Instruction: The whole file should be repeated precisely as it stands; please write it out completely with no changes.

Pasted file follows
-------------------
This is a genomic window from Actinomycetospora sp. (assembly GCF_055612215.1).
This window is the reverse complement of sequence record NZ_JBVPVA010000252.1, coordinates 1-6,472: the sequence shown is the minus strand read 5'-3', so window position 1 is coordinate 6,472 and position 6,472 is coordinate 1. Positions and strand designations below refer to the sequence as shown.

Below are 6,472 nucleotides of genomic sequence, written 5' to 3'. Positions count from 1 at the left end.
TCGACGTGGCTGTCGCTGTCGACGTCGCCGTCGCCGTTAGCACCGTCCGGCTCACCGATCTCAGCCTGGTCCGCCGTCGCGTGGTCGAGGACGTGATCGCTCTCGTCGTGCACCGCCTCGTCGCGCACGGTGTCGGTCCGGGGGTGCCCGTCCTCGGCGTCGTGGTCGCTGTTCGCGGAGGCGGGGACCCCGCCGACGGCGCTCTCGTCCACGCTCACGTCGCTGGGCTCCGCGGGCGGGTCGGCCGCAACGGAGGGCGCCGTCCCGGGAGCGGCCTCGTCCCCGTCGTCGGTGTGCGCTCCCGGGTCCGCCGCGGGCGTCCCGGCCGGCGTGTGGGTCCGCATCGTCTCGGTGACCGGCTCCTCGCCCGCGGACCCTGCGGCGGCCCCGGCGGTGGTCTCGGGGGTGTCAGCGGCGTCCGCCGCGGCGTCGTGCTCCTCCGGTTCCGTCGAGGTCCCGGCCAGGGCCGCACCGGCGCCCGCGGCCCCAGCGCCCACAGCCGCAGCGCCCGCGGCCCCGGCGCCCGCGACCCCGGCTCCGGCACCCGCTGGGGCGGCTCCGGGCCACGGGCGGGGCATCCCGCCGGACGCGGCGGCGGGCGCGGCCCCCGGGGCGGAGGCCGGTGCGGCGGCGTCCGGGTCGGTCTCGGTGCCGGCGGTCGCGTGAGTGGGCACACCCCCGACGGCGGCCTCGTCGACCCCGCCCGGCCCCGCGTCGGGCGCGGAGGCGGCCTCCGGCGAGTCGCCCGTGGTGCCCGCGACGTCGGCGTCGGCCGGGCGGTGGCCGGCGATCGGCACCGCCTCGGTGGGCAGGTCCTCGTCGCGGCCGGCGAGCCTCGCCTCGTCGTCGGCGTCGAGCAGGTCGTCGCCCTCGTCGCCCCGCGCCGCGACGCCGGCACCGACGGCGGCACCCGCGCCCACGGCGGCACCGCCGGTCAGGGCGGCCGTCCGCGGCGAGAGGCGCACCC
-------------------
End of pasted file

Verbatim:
This is a genomic window from Actinomycetospora sp. (assembly GCF_055612215.1).
This window is the reverse complement of sequence record NZ_JBVPVA010000252.1, coordinates 1-6,472: the sequence shown is the minus strand read 5'-3', so window position 1 is coordinate 6,472 and position 6,472 is coordinate 1. Positions and strand designations below refer to the sequence as shown.

Below are 6,472 nucleotides of genomic sequence, written 5' to 3'. Positions count from 1 at the left end.
TCGACGTGGCTGTCGCTGTCGACGTCGCCGTCGCCGTTAGCACCGTCCGGCTCACCGATCTCAGCCTGGTCCGCCGTCGCGTGGTCGAGGACGTGATCGCTCTCGTCGTGCACCGCCTCGTCGCGCACGGTGTCGGTCCGGGGGTGCCCGTCCTCGGCGTCGTGGTCGCTGTTCGCGGAGGCGGGGACCCCGCCGACGGCGCTCTCGTCCACGCTCACGTCGCTGGGCTCCGCGGGCGGGTCGGCCGCAACGGAGGGCGCCGTCCCGGGAGCGGCCTCGTCCCCGTCGTCGGTGTGCGCTCCCGGGTCCGCCGCGGGCGTCCCGGCCGGCGTGTGGGTCCGCATCGTCTCGGTGACCGGCTCCTCGCCCGCGGACCCTGCGGCGGCCCCGGCGGTGGTCTCGGGGGTGTCAGCGGCGTCCGCCGCGGCGTCGTGCTCCTCCGGTTCCGTCGAGGTCCCGGCCAGGGCCGCACCGGCGCCCGCGGCCCCAGCGCCCACAGCCGCAGCGCCCGCGGCCCCGGCGCCCGCGACCCCGGCTCCGGCACCCGCTGGGGCGGCTCCGGGCCACGGGCGGGGCATCCCGCCGGACGCGGCGGCGGGCGCGGCCCCCGGGGCGGAGGCCGGTGCGGCGGCGTCCGGGTCGGTCTCGGTGCCGGCGGTCGCGTGAGTGGGCACACCCCCGACGGCGGCCTCGTCGACCCCGCCCGGCCCCGCGTCGGGCGCGGAGGCGGCCTCCGGCGAGTCGCCCGTGGTGCCCGCGACGTCGGCGTCGGCCGGGCGGTGGCCGGCGATCGGCACCGCCTCGGTGGGCAGGTCCTCGTCGCGGCCGGCGAGCCTCGCCTCGTCGTCGGCGTCGAGCAGGTCGTCGCCCTCGTCGCCCCGCGCCGCGACGCCGGCACCGACGGCGGCACCCGCGCCCACGGCGGCACCGCCGGTCAGGGCGGCCGTCCGCGGCGAGAGGCGCACCC